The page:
Step 10:

Screw on the side slats using glue and 1 1/4" screws.

There! Your table is built!! The choices on tops are endless, from tile to wood to concrete! Suggested dimensions for the top are 30" x 56 1/2".

I'll be t.h.r.i.l.l.e.d. when we can get our concrete top built! Then, Mr. goats will stop using my newly finished bench to hold his super hot tools.


Plans for her are coming soon ;-)

Disclaimer: Please use common sense when building. In this case, use common sense when grilling. Fire may come out the bottom of the grill, so add a barrier to prevent your newly-built (and amazing) grilling table from catching flame, and avoid grilling items that may cause the fire to crackle. I, Gina @ LadyGoats.com am not responsible for loss or injury incurred by building/using your table. Build and use at your own risk! Have fun!

28 comments:

  1. Wow. I love it!!! What a great idea and an amazing build!! I feel like that would even work for a big green egg smoker/grill as well. Great job G!!

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    1. Thanks!! Seeing a green egg table is what prompted this whole endeavor. Unfortunately I couldn't find any simple-to-follow plans for one (which I need ;-) ), so I had to make my own.

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    2. Well it came out great!! I've been looking for the perfect BBQ station for a weber grill and the ones that I've seen just haven't done it for me. Most of them are too small or have no prep work area. This one is perfect. And that pull out compartment is perfect for storing charcoal!

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  2. It is lovely and totally functional, and the concrete top is brilliant. But if you build it with a wood top, doesn't the grill get too hot for the wood? Does the grill not touch the wood somehow?
    Thanks, Maria B.

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    1. Thank you, Maria!! I actually cut the hole 1" larger than the grill lid (leaving wiggle room to put the lid on), and screwed lag bolts into the 2x4 framework. The grill lip rests on the bolts, it does not directly touch the wood. I refrained from including that in the post because there weren't any definite specs on how to do this (I went with what I've seen others do with their grilling tables), so I'd suggest you research and do what feels best to you.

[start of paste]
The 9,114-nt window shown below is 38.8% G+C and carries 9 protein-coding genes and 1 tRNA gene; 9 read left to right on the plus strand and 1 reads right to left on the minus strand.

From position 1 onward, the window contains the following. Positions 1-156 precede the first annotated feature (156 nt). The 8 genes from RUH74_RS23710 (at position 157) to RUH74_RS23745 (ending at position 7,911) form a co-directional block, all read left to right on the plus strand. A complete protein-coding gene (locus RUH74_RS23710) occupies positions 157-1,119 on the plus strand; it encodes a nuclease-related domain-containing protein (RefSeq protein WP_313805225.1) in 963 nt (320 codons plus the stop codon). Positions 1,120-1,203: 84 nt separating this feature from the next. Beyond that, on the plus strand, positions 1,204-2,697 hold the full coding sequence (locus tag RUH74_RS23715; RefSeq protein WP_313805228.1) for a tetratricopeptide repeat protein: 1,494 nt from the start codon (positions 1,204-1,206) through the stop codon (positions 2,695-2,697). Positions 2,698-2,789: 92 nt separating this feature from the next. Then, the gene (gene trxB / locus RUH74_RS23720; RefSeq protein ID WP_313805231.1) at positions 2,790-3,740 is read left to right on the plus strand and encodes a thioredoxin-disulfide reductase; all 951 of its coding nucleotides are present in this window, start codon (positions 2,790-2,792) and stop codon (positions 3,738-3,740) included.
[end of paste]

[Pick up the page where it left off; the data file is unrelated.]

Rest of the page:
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  3. LOVE, Love, love this project! Thanks for sharing and being such an inspiration! Featured on Ana-White.com today!

    "Ana White and Team"

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  4. Thanks Ana! Thanks for all that YOU do!
    Xoxo

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  5. Gina, were your fence posts dog eared? That is all I can find and I was wondering if that was factored into your shopping list. Thanks in advance! This looks great!

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    1. Hi Bryan! Yes, dog-eared pickets are all we have here, too :-/ thanks for the question! I've updated the post.

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  6. Yes, Please post how you did the cement counter top. I am VERY VERY VERY interested. Thanks for posting this. I really like this post!!! :)

    Sincerely, Rachel

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  7. We are really excited to start working on this project but we are unclear on how you attached the cedar fence posts for the bottom of the "drawer" Can you clarify that for us? Thanks!

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    1. Yay, super excited to hear it! Thank you for letting me know that I totally spaced on explaining that part..! The boards actually sit on the frame going from the front and back. I'll post a picture tomorrow.

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  8. This is amazing. I'm gonna skip the space for grill and just make it one whole table. Love it. I would love to see how you did the concrete top. Have u been able to do that yet?